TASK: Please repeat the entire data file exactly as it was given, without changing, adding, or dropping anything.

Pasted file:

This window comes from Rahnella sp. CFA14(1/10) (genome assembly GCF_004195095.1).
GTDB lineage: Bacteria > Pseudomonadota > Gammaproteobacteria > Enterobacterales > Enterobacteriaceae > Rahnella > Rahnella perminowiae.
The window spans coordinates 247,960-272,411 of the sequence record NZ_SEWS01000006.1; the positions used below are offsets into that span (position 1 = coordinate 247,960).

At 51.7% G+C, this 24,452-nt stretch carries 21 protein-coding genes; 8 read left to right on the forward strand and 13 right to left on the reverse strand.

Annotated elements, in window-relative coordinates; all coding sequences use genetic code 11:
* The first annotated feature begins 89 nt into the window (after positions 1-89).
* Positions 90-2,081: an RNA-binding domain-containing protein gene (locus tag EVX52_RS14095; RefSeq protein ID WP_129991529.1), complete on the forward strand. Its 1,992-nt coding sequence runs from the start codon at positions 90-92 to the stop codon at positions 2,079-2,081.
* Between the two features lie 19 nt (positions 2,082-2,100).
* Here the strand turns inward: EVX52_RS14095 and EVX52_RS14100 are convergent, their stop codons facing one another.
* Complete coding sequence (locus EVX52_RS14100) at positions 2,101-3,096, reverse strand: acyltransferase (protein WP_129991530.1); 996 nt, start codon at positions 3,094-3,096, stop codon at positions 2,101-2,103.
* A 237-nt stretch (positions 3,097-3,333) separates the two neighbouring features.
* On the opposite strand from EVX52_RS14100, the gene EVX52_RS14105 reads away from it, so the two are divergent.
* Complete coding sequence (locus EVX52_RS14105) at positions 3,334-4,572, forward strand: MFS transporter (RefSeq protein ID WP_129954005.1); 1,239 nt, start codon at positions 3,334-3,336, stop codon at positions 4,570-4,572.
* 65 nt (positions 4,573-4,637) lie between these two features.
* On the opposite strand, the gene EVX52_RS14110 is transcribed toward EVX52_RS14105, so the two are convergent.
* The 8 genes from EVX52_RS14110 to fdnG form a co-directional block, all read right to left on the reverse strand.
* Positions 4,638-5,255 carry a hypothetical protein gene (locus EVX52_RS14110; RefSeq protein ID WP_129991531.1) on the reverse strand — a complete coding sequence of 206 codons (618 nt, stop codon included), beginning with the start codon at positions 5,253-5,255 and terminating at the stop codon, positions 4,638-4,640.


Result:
This window comes from Rahnella sp. CFA14(1/10) (genome assembly GCF_004195095.1).
GTDB lineage: Bacteria > Pseudomonadota > Gammaproteobacteria > Enterobacterales > Enterobacteriaceae > Rahnella > Rahnella perminowiae.
The window spans coordinates 247,960-272,411 of the sequence record NZ_SEWS01000006.1; the positions used below are offsets into that span (position 1 = coordinate 247,960).

At 51.7% G+C, this 24,452-nt stretch carries 21 protein-coding genes; 8 read left to right on the forward strand and 13 right to left on the reverse strand.

Annotated elements, in window-relative coordinates; all coding sequences use genetic code 11:
* The first annotated feature begins 89 nt into the window (after positions 1-89).
* Positions 90-2,081: an RNA-binding domain-containing protein gene (locus tag EVX52_RS14095; RefSeq protein ID WP_129991529.1), complete on the forward strand. Its 1,992-nt coding sequence runs from the start codon at positions 90-92 to the stop codon at positions 2,079-2,081.
* Between the two features lie 19 nt (positions 2,082-2,100).
* Here the strand turns inward: EVX52_RS14095 and EVX52_RS14100 are convergent, their stop codons facing one another.
* Complete coding sequence (locus EVX52_RS14100) at positions 2,101-3,096, reverse strand: acyltransferase (protein WP_129991530.1); 996 nt, start codon at positions 3,094-3,096, stop codon at positions 2,101-2,103.
* A 237-nt stretch (positions 3,097-3,333) separates the two neighbouring features.
* On the opposite strand from EVX52_RS14100, the gene EVX52_RS14105 reads away from it, so the two are divergent.
* Complete coding sequence (locus EVX52_RS14105) at positions 3,334-4,572, forward strand: MFS transporter (RefSeq protein ID WP_129954005.1); 1,239 nt, start codon at positions 3,334-3,336, stop codon at positions 4,570-4,572.
* 65 nt (positions 4,573-4,637) lie between these two features.
* On the opposite strand, the gene EVX52_RS14110 is transcribed toward EVX52_RS14105, so the two are convergent.
* The 8 genes from EVX52_RS14110 to fdnG form a co-directional block, all read right to left on the reverse strand.
* Positions 4,638-5,255 carry a hypothetical protein gene (locus EVX52_RS14110; RefSeq protein ID WP_129991531.1) on the reverse strand — a complete coding sequence of 206 codons (618 nt, stop codon included), beginning with the start codon at positions 5,253-5,255 and terminating at the stop codon, positions 4,638-4,640.